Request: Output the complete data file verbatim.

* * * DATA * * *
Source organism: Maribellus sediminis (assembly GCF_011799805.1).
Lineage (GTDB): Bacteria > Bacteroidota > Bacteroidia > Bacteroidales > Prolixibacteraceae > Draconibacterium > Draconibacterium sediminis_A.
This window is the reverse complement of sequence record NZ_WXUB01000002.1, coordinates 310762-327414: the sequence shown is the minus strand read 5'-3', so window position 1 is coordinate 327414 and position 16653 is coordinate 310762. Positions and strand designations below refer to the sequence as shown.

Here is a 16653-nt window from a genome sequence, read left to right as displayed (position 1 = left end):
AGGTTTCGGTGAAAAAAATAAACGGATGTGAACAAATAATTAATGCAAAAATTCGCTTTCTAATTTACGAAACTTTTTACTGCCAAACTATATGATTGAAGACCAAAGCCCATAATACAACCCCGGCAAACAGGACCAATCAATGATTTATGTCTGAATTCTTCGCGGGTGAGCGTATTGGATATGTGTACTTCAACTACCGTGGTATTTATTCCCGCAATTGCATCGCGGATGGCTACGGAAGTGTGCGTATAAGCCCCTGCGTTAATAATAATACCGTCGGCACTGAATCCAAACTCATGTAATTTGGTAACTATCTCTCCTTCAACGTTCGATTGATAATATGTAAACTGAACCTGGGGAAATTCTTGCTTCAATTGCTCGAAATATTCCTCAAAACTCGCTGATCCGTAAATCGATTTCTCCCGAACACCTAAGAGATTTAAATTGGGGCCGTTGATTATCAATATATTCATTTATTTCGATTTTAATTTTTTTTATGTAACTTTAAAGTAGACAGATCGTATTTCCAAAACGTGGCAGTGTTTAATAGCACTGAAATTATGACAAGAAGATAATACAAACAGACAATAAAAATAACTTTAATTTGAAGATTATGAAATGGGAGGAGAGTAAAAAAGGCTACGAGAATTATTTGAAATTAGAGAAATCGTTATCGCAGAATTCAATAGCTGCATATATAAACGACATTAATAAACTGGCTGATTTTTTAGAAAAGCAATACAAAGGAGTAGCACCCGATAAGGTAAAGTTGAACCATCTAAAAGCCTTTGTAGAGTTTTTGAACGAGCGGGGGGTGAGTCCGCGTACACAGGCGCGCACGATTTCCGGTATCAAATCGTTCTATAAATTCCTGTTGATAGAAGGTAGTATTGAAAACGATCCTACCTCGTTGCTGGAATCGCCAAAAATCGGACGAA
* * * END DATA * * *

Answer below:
Source organism: Maribellus sediminis (assembly GCF_011799805.1).
Lineage (GTDB): Bacteria > Bacteroidota > Bacteroidia > Bacteroidales > Prolixibacteraceae > Draconibacterium > Draconibacterium sediminis_A.
This window is the reverse complement of sequence record NZ_WXUB01000002.1, coordinates 310762-327414: the sequence shown is the minus strand read 5'-3', so window position 1 is coordinate 327414 and position 16653 is coordinate 310762. Positions and strand designations below refer to the sequence as shown.

Here is a 16653-nt window from a genome sequence, read left to right as displayed (position 1 = left end):
AGGTTTCGGTGAAAAAAATAAACGGATGTGAACAAATAATTAATGCAAAAATTCGCTTTCTAATTTACGAAACTTTTTACTGCCAAACTATATGATTGAAGACCAAAGCCCATAATACAACCCCGGCAAACAGGACCAATCAATGATTTATGTCTGAATTCTTCGCGGGTGAGCGTATTGGATATGTGTACTTCAACTACCGTGGTATTTATTCCCGCAATTGCATCGCGGATGGCTACGGAAGTGTGCGTATAAGCCCCTGCGTTAATAATAATACCGTCGGCACTGAATCCAAACTCATGTAATTTGGTAACTATCTCTCCTTCAACGTTCGATTGATAATATGTAAACTGAACCTGGGGAAATTCTTGCTTCAATTGCTCGAAATATTCCTCAAAACTCGCTGATCCGTAAATCGATTTCTCCCGAACACCTAAGAGATTTAAATTGGGGCCGTTGATTATCAATATATTCATTTATTTCGATTTTAATTTTTTTTATGTAACTTTAAAGTAGACAGATCGTATTTCCAAAACGTGGCAGTGTTTAATAGCACTGAAATTATGACAAGAAGATAATACAAACAGACAATAAAAATAACTTTAATTTGAAGATTATGAAATGGGAGGAGAGTAAAAAAGGCTACGAGAATTATTTGAAATTAGAGAAATCGTTATCGCAGAATTCAATAGCTGCATATATAAACGACATTAATAAACTGGCTGATTTTTTAGAAAAGCAATACAAAGGAGTAGCACCCGATAAGGTAAAGTTGAACCATCTAAAAGCCTTTGTAGAGTTTTTGAACGAGCGGGGGGTGAGTCCGCGTACACAGGCGCGCACGATTTCCGGTATCAAATCGTTCTATAAATTCCTGTTGATAGAAGGTAGTATTGAAAACGATCCTACCTCGTTGCTGGAATCGCCAAAAATCGGACGAA